Hurghada

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Fly Egypt

Anna and I took the bus from Krakow  to Katowice. It was a crappy thing but there were only three of us so there was plenty of room to stretch out. The driver was a compulsive lane changer. I laughed to myself as we often lost positions compared to other more patient cars.

The airport is just like any other.  We were a bit early so Anna bought us a beer. Mine cost about $13. That is more expensive than Rynek Glovny. It was cold though and we did find more expensive

Royal Star Hotel

airport beer later in our trip.

 

Finally we went to the check in gate. The queue was long and there was no staff. Twenty minutes later it opened a little after schedule. They invited people with children to queue jump. This annoys me so much. Kids fly at a discount, disrupt everyone and get special treatment. If I ran the airlines they would board last and be grouped at the very back, or ideally, in the hold.

The aeroplane was a Boeing 737-800. It was badged Fly Egypt. We took off about 21.30. Surprisingly they gave us a sandwich, cake and a mango juice. Later they came around again. This time it was pay per bite. Anna unwittingly asked for a coffee. It was instant muck and cost her 3USD.

The seats in the cabin were fixed and it was impossible to sleep comfortably. We were lucky as there was no one else in our row so we could stretch out a little.

Hurghada

The landing in Hurghada was very smooth and we were off fairly quickly. Inside the terminal we were hit up 25USD for a visa. Of course one little girl was screaming her lungs out as we queued. It was about 2.30am. Our next step was immigration. This was smooth so down to the baggage collection. My bag was there waiting but not Anna’s. It took another quarter of an hour. They left together so I think they had a disagreement on the flight.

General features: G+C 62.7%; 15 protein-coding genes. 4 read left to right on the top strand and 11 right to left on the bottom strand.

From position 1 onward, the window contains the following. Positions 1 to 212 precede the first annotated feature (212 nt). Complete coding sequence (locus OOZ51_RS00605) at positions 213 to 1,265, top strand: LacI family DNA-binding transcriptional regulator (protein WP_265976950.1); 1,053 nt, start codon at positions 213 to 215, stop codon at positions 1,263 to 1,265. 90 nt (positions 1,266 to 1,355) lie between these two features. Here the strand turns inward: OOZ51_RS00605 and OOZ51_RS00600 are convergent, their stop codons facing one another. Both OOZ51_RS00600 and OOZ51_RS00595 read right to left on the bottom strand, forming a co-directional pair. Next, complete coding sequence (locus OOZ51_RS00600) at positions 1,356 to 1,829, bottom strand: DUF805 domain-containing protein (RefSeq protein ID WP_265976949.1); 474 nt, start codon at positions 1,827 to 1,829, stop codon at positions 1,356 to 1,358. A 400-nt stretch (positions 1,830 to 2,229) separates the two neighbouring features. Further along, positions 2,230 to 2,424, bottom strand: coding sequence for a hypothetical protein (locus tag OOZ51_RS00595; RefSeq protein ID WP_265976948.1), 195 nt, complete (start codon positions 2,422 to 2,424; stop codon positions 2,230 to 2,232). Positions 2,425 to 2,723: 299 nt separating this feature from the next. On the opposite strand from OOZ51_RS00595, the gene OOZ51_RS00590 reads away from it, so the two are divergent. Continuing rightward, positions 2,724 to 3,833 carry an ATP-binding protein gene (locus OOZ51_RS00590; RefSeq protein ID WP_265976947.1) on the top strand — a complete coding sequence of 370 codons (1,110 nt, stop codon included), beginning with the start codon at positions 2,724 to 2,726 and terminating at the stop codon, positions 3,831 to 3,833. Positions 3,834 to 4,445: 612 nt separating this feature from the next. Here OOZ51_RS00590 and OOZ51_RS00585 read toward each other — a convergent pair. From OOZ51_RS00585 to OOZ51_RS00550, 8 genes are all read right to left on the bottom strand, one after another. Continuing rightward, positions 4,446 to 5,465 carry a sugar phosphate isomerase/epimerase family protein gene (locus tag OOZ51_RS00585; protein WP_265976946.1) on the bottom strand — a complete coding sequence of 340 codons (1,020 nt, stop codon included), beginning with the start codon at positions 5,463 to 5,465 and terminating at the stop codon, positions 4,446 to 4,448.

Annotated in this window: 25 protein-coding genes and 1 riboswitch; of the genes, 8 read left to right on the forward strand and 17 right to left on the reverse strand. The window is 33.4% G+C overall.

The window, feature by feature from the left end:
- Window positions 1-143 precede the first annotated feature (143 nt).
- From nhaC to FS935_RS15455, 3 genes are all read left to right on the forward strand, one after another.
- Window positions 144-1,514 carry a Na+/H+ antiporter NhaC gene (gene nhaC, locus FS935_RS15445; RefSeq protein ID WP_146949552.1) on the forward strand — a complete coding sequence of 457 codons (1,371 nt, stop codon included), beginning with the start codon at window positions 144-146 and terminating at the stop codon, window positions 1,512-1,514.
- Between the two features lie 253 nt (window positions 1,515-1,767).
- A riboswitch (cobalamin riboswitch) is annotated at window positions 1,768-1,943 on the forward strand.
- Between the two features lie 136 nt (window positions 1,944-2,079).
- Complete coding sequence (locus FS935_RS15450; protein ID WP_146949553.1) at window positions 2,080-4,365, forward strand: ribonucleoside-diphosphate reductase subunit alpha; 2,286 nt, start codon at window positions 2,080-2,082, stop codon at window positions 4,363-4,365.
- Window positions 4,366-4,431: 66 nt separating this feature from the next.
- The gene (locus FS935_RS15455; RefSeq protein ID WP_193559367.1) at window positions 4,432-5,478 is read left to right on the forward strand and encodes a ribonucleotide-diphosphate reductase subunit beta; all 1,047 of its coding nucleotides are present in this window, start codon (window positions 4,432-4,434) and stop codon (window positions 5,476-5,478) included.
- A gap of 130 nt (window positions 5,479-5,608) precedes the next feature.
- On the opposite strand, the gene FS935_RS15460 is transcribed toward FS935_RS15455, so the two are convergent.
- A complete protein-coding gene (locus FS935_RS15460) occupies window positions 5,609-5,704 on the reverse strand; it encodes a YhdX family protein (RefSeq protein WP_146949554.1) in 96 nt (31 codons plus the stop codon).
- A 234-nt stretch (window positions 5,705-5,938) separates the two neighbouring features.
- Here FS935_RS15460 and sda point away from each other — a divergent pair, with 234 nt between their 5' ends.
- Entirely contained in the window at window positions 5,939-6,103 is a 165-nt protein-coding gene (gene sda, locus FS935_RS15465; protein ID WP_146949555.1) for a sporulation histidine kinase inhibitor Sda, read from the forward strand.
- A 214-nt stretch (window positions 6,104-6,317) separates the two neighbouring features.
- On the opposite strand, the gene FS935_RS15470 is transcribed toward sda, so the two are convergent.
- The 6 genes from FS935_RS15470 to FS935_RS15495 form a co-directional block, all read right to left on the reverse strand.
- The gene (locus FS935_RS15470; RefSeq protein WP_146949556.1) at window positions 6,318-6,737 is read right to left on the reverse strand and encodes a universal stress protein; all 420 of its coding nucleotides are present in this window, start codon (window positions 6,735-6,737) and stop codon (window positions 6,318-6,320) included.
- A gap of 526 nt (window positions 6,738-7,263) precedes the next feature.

We passed through customs and then tried to find Rainbow Tours. Nothing. Nada. Emptiness.

Pool

We walked out of the terminal and not much more than space and palm trees. Then we spotted a man with a blue clip board. He told us to continue in a straight line and our bus would be on the right. We passed a few more clip board men and boarded a bus for “the people from Katowice”. After a long trip over reasonable roads but myriad speed humps and a stop at one other hotel we arrived at The Royal Star. It was clean and pleasant. They offered us dinner but my fellow travellers declined. I was unimpressed. We had not really

Red Sea

had anything in 12 hours.  Anna asked for a meal in our room and we were given a plate of rolls later.

Dinner

The room was typical. Two three quarter beds, a bench, some chairs and a bathroom. The air conditioner was a little noisy but worked. We were told the water is not potable. We were finally in bed at 3.30pm.

The next day we lazed around, enjoying a swim in the Red Sea. Unfortunately the bottom was very rocky and difficult on the feet so I needed thongs which was not a great solution. We returned to the hotel pool which was much nicer. Later we relaxed with a beer. Anna asked what they had and when they said Stella we were pretty pleased. Sadly it turned out to be local Stella! Good but not Belgian. We paid a little extra for a decent lunch. Dinner was included and we took advantage of the climate eat by the pool.

Hurghada

Hurghada was a small fishing village but was thrust into prominence in the early days of Red Sea tourism, especially for scuba diving. It is in the original Egyptian resort strip. It is now aging and has been plagued by overdevelopment and poor environmental management.  The reefs close to shore have been destroyed.  It is now just a 20k long concrete band along the coastline. Rampant construction has left the town blighted by half-finished shells of buildings that were expected to become pleasure palaces but never did.

Enjoying a Stella

Hurghada was also our introduction to the Egyptian fetish for speed humps. They leave Andrew Barr’s pathetic Canberra models in the dust. Here vehicles virtually stop and then crawl over them. They can be as close as a few hundred meters apart.

Tomorrow we will start our discovery of the Egyptian treasures.